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SNWR late Fall

       

Stillwater National Wildlife Refuge - an Oasis in the Desert!

    Stillwater NWR provides recreation opportunities to visitors who enjoy getting away from it all. Activities include viewing the unique geology and desert wildlife,   waterfowl hunting, bird watching, and nature photography. Passenger vehicles are acceptable as long as roads are not wet or wash-boarded. Make sure to pack water, food, a cell phone or other signalling device, and first aid kit just in case. 

         

The refuge is open from sunrise to sunset.  Visitors access the refuge via Hwy 50 going East through Fallon, turning left onto State Route 116 after 5miles.  This is also known as Stillwater Road, and leads directly to the main entry point for the refuge after 12 miles. 

 

Once on the refuge, the pavement ends and the adventure begins!  There are several designated public access roads within the refuge, and visitors must remain on these at all times.  Any off-road travel is strictly prohibited and enforced.  Parking is allowed in designated parking areas only.  

 

There are several public service features on Stillwater refuge, including 5 vault toilets at strategic locations; a covered pavilion with picnic tables and a viewing boardwalk with floating platforms on the Foxtail Lake driving tour loop; a shaded observation deck with interpretive signs at Stillwater Point Reservoir, and the new Tule Trail interpretive path that has rest benches, a photo blind and trail signs.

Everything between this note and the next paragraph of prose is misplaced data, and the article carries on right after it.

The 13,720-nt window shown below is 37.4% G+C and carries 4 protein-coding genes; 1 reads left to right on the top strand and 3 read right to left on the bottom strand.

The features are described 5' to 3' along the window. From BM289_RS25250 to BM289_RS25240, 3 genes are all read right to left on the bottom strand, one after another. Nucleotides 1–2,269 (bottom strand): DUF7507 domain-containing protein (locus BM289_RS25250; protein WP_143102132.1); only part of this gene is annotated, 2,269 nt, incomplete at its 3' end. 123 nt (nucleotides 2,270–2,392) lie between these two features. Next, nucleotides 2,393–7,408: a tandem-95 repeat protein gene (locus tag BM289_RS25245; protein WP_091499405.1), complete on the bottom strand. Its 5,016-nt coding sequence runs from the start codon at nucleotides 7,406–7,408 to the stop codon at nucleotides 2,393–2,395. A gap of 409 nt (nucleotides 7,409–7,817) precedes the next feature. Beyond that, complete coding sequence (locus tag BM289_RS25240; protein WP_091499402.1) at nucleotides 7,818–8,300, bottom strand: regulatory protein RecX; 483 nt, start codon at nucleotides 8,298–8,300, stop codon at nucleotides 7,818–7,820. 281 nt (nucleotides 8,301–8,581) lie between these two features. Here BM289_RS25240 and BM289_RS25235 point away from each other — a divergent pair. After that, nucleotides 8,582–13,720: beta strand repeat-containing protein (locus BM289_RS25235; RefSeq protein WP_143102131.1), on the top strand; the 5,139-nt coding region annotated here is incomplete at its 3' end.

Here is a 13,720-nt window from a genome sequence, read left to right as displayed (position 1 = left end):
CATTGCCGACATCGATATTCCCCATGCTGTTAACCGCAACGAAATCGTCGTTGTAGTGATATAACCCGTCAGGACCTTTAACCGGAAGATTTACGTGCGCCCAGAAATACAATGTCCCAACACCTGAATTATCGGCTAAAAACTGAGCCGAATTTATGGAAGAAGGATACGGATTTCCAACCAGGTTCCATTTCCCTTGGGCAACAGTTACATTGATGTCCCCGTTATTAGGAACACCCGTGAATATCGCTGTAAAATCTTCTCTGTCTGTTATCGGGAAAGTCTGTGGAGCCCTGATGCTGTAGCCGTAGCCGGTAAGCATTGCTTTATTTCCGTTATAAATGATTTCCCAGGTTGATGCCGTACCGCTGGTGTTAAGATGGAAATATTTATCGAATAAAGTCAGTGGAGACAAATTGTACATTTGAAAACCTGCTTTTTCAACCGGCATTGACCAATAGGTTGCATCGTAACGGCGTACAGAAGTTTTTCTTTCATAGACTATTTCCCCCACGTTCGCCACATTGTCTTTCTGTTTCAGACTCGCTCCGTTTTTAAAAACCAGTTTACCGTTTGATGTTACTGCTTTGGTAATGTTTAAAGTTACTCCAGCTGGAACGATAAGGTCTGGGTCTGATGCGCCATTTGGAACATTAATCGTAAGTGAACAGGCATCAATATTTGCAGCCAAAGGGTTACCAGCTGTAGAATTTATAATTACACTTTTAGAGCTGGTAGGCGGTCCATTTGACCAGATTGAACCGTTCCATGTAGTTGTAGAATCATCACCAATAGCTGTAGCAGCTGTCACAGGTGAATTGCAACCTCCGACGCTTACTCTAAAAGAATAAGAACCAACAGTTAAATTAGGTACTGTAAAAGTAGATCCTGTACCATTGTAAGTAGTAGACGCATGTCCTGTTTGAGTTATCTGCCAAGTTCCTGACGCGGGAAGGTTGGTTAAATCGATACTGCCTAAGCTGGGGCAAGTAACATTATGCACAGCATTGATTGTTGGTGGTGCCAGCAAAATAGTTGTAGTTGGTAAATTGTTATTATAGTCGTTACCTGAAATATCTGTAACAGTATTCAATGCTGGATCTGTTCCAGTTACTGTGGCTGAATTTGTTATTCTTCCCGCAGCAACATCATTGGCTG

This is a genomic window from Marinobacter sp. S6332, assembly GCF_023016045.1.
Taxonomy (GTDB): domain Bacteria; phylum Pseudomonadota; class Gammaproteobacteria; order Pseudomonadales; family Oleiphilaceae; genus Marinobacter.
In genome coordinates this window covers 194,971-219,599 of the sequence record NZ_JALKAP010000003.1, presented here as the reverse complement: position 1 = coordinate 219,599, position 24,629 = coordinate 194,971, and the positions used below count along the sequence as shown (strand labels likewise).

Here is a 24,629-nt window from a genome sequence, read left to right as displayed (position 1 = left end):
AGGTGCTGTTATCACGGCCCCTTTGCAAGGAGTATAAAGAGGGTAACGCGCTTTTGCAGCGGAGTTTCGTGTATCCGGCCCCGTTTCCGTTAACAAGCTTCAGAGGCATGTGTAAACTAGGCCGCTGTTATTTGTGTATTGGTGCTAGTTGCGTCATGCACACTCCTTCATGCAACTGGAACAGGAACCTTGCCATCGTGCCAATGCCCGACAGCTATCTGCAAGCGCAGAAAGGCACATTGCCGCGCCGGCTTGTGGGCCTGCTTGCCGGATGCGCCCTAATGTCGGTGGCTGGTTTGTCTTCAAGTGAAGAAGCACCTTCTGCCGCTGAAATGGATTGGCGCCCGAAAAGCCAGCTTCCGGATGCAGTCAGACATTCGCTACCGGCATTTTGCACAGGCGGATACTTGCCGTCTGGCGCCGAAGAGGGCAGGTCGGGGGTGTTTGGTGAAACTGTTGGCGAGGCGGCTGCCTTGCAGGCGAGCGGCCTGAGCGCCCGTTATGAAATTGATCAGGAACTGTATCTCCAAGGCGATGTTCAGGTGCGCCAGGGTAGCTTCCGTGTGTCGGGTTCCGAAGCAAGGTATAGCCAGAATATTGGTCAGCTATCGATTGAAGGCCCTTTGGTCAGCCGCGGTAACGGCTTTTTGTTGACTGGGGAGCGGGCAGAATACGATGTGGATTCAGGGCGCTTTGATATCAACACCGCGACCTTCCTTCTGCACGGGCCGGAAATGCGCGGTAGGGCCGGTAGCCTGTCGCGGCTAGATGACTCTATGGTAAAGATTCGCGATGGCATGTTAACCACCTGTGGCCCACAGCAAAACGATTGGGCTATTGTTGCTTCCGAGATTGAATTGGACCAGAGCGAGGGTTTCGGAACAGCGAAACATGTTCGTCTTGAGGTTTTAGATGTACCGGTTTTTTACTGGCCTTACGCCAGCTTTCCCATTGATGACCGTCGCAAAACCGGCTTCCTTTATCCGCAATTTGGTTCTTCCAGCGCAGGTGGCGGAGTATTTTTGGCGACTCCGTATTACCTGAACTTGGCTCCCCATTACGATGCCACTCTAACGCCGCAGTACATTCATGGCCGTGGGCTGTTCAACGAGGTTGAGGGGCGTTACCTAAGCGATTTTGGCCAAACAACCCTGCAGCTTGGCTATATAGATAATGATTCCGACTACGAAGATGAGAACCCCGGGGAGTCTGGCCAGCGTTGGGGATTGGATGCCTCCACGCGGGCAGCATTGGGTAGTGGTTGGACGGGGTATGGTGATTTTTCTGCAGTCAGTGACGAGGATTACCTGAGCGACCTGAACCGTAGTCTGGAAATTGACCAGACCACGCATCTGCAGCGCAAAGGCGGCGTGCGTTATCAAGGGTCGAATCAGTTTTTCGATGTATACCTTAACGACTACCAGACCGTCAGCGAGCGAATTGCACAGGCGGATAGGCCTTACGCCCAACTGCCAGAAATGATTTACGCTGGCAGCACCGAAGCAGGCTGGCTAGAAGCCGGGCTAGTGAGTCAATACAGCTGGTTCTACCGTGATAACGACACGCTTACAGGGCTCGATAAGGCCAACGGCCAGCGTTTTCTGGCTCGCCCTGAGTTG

Improved boat launches are at several locations within the hunt zone, and are open only during waterfowl season. The one exception is the West Marsh (Willow and Millen lakes) Water Trail launch at the Narrows, off Center Road, which is open only to non- motorized boats outside of the hunt season (but closed from May 1 - July 1 for nesting). 

 

Overnight stays are allowed in two areas within the refuge boundary - on E Division Rd, 3 miles off Hunter Rd., and about 9 miles North on Hunter Rd from it intersects with the main refuge entry road.  The overnight area is just before you cross the canal near the Center Rd intersection.  Both sites are near vault toilets, but that is all for development and comfort - these are primitive sites with no other features! There are no fees for overnight stays, but there is a 7 day limit.

 

Hiking is allowed in all areas open to the public, as are wildlife observation and photography. Even though we encourage you to explore and discover, these activties should be limited during nesting season from April to June. If a parent bird is disturbed from the nest, it may not return and the young could die. Please use your best judgement in observing sensitive and vulnerable wildlife and birds in any natural area.  


 

If you find any sick, injured, apparently orphaned/abandoned wildlife, please do not pick it up!  It is against the law to move or transport most wild animals found on the refuge; please contact the main refuge office at 775/423-5128 immediately, or call the NV Dept of Wildlife at 775/423-3171. 

 

Sport hunting is permitted on the refuge in accordance with all NV state and federal regulations. Hunters should consult the Nevada state hunting regulations. Special refuge hunting regulations also apply.

 

Firearms and other weapons are subject to state law. At all times, persons possessing, transporting, or carrying firearms on the refuge must comply with all provisions of state law. Firearms may only be discharged in accordance with refuge hunting regulations, i.e., only during the lawful pursuit of game during legal seasons. No target shooting is allowed!